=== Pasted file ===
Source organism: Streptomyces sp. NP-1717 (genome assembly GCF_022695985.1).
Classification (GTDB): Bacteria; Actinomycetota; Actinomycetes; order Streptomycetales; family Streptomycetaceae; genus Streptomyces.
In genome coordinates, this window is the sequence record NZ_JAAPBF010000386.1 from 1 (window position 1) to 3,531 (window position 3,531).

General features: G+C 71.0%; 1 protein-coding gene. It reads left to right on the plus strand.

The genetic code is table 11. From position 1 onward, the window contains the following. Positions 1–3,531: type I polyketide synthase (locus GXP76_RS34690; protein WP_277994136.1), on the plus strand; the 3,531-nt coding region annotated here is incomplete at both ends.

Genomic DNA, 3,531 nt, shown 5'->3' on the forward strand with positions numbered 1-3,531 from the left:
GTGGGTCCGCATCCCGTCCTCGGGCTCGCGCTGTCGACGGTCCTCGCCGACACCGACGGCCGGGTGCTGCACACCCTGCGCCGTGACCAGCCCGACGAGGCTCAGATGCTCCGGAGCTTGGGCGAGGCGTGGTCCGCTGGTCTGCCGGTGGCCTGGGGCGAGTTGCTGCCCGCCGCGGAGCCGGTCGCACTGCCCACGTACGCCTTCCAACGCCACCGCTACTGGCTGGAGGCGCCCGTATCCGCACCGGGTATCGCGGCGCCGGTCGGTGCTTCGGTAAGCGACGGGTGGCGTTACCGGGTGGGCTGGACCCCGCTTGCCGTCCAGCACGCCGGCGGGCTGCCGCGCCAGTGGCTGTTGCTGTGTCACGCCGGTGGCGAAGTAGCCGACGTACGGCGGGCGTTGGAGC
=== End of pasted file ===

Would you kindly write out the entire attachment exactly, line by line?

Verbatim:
Source organism: Streptomyces sp. NP-1717 (genome assembly GCF_022695985.1).
Classification (GTDB): Bacteria; Actinomycetota; Actinomycetes; order Streptomycetales; family Streptomycetaceae; genus Streptomyces.
In genome coordinates, this window is the sequence record NZ_JAAPBF010000386.1 from 1 (window position 1) to 3,531 (window position 3,531).

General features: G+C 71.0%; 1 protein-coding gene. It reads left to right on the plus strand.

The genetic code is table 11. From position 1 onward, the window contains the following. Positions 1–3,531: type I polyketide synthase (locus GXP76_RS34690; protein WP_277994136.1), on the plus strand; the 3,531-nt coding region annotated here is incomplete at both ends.

Genomic DNA, 3,531 nt, shown 5'->3' on the forward strand with positions numbered 1-3,531 from the left:
GTGGGTCCGCATCCCGTCCTCGGGCTCGCGCTGTCGACGGTCCTCGCCGACACCGACGGCCGGGTGCTGCACACCCTGCGCCGTGACCAGCCCGACGAGGCTCAGATGCTCCGGAGCTTGGGCGAGGCGTGGTCCGCTGGTCTGCCGGTGGCCTGGGGCGAGTTGCTGCCCGCCGCGGAGCCGGTCGCACTGCCCACGTACGCCTTCCAACGCCACCGCTACTGGCTGGAGGCGCCCGTATCCGCACCGGGTATCGCGGCGCCGGTCGGTGCTTCGGTAAGCGACGGGTGGCGTTACCGGGTGGGCTGGACCCCGCTTGCCGTCCAGCACGCCGGCGGGCTGCCGCGCCAGTGGCTGTTGCTGTGTCACGCCGGTGGCGAAGTAGCCGACGTACGGCGGGCGTTGGAGC